Netflix Put a Movie in Theaters. Good Luck Finding It.
Posted November 14, 2018 4:40 p.m. EST
Breaking with its long-held position, Netflix announced in late October that it would begin releasing select movies in theaters before making them available on its streaming platform, rather than on the same day. But for “The Ballad of Buster Scruggs,” the new film from the Coen brothers and the first title Netflix is distributing this way, the exclusive theatrical release was something of a mirage.
In the United States, the movie played in just three cities — New York, Los Angeles and San Francisco — at a Landmark Theater in each, and for just four days, Nov. 8-11, rather than a standard week.
Announced a little more than a week in advance, the Thursday theatrical release — moved up from a simultaneous streaming-and-theaters opening on Nov. 16 — was not well-advertised. On Twitter, moviegoers complained that the film was showing only in small auditoriums.
After the opening weekend, anyone looking to see the film between Monday and Thursday this week would have been out of luck. (On Friday, the Coens’ film will reopen in a handful of theaters on the same day it begins streaming on Netflix. As for how many tickets were sold last week, Netflix, in keeping with its past practice, has not released information on box office grosses.)
Adding to the confusion, the film opened on a Thursday, not a Friday, when most films are released domestically. Jared Gores, a podcaster and a documentary producer in the San Francisco Bay Area, had read the news of the sudden theatrical release but still thought the Coens’ film was opening on Friday. At the Embarcadero Center Cinema in San Francisco to buy a ticket for a different movie that Wednesday, he happened to see that “Buster Scruggs” was listed as opening the next day.
“It was kind of a coincidence that I happened to be looking at the right time to catch it,” Gores said.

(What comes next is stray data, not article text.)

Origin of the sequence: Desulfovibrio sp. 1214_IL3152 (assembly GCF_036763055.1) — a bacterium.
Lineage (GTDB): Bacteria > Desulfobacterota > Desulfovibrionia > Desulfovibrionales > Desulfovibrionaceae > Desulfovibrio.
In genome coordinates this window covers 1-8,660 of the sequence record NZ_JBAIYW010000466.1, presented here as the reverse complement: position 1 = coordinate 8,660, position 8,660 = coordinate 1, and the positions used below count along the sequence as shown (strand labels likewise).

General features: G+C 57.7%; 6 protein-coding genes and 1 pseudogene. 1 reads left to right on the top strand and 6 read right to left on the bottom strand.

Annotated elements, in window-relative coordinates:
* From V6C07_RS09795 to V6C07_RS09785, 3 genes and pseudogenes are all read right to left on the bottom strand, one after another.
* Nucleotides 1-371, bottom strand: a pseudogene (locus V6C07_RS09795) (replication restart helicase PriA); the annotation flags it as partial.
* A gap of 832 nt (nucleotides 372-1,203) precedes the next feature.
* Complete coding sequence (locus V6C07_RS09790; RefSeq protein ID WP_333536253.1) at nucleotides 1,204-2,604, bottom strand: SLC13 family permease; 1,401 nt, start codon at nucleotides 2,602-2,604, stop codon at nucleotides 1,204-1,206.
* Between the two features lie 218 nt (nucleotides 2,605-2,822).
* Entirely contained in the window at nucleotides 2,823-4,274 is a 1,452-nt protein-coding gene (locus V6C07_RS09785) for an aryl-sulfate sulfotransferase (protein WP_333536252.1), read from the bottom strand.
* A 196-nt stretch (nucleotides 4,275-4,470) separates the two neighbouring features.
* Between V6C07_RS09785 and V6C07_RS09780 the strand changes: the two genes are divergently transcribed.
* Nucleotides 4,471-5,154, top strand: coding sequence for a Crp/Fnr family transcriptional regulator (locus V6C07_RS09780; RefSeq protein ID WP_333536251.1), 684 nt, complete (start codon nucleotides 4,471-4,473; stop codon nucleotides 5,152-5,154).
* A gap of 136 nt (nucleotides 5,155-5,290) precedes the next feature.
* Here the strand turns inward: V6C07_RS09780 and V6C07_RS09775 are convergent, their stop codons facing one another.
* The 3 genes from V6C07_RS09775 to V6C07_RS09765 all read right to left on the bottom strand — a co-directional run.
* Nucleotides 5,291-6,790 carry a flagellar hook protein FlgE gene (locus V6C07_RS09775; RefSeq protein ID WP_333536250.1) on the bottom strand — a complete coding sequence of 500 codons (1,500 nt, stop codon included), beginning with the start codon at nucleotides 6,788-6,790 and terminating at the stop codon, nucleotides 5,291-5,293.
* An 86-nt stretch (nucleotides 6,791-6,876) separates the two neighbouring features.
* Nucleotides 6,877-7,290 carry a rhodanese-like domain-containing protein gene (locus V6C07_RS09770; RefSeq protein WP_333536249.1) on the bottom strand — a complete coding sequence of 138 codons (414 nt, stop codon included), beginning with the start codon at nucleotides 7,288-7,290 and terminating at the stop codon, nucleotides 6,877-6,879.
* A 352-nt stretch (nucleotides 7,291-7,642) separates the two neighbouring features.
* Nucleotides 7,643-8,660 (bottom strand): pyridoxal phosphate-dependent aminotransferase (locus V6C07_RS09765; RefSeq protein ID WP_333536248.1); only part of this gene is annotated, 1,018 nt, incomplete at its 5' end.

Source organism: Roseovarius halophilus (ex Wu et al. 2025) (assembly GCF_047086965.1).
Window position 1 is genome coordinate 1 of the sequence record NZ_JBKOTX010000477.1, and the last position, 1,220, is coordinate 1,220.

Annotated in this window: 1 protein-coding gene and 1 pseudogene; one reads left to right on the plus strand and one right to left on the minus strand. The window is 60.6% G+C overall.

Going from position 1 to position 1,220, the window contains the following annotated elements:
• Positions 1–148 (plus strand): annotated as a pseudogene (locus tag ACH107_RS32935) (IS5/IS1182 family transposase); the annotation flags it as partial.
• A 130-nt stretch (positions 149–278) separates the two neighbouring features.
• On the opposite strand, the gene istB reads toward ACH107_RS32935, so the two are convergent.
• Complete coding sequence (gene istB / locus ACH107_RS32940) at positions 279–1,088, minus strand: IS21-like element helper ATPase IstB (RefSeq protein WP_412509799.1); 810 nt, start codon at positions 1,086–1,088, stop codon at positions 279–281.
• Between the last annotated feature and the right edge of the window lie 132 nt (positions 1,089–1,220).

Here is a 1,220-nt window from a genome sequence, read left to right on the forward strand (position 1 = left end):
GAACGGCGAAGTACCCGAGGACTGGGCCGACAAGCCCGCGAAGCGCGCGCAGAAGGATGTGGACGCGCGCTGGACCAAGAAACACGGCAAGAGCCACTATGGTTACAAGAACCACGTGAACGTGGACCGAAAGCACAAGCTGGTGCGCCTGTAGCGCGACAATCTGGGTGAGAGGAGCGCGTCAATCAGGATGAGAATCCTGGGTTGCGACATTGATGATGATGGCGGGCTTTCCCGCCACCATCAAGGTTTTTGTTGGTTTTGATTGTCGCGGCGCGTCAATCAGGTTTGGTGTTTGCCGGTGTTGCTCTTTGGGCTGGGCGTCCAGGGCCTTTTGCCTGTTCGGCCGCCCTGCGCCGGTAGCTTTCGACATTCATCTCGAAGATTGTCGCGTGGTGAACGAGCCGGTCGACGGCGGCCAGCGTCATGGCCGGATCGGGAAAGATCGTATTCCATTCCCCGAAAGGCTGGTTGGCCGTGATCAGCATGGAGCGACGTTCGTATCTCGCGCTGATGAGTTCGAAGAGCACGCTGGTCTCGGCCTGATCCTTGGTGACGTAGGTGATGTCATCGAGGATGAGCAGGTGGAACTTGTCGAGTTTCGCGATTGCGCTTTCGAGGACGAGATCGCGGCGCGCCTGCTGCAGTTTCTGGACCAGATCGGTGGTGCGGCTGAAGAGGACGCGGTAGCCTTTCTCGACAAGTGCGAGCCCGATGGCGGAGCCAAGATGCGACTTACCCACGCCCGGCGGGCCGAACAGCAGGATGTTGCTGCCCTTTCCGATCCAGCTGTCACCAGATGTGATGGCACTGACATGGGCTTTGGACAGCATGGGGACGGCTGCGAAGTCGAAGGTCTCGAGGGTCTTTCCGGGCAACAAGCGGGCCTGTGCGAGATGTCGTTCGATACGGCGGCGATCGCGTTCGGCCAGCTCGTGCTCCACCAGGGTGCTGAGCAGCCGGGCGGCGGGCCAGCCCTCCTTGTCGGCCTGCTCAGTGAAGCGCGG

He added, though, that he doesn’t have an issue with Netflix. “They’ve put money behind stuff that probably wouldn’t get made in the first place,” he said.
To some — like The New York Times’ awards columnist, Kyle Buchanan — Netflix’s newfound attention to theatrical distribution is a smoke screen: a case of creating the appearance of an interest in theaters in order to keep a coming release, Alfonso Cuarón’s much-anticipated “Roma,” in the Oscar race. Academy voters have so far been skeptical of rewarding Netflix titles. In three years of competing, the company has had only one feature-length movie, the documentary “Icarus,” take home a statue.
“Roma,” scheduled to open Nov. 21, will pose the next test of the sincerity of Netflix’s interest in theaters, and also of the limitations of its release plan. Major chains, including AMC and Regal, have said they will not screen Netflix movies as long as the company makes them available for streaming within 90 days of their theatrical release. Netflix has said it will release “Roma” theatrically in more than 20 countries, though the number of theaters is still unknown. Netflix did not respond to questions for this article.
The company has also said it plans presentations of “Roma” in the rarely used 70-mm format, a lavish and unusual treatment for a movie that was shot digitally. But the number of theaters available for such presentations is limited. In New York, for instance, 70-mm showings of “Dunkirk” and “Phantom Thread” played at the AMC Loews Lincoln Square — but AMC theaters are out in this case.
The Alamo Drafthouse chain, which does not have a Netflix ban, will not screen “Roma” at its 70-mm-capable Downtown Brooklyn theater. The chain’s founder, Tim League, said in a statement that it would not be showing the movie because of “a variety of circumstances that include prior commitments to other studio partners.” He added that he was hoping to offer select screenings of the film at other locations after Thanksgiving.
Two December openings, “Mowgli: Legend of the Jungle,” a new movie version of Rudyard Kipling’s “Jungle Book” stories with a cast that includes Benedict Cumberbatch and Cate Blanchett; and “Bird Box,” a thriller starring Sandra Bullock, will also test Netflix’s commitment to theaters. Traditionally, they would open in thousands of theaters — not three.
The comedian Dan Telfer, who also saw “Buster Scruggs” last week and recommended to others on Twitter that they do the same, found his exhortation was met with bafflement: People hadn’t realized the movie had opened.
“My take was that they had no plan and threw this together at the last minute,” he said of the screening he attended in Los Angeles. “It felt like it should have been an event, and wasn’t.” Telfer had a heads-up on the release that most moviegoers did not: A friend of his, the actress Thea Lux, had a bit part in the movie and didn’t know if she had made the final cut. He accompanied her and her husband to the screening.
Seeing his friend — who is indeed in the film — “freaking out” during the screening was not an experience that would have felt as meaningful in front of a television.
“The cool part for me was, well, even if it turns out she’s not in this scene, I’m getting a rare glimpse into something that I feel like was meant to be seen in a theater,” he said.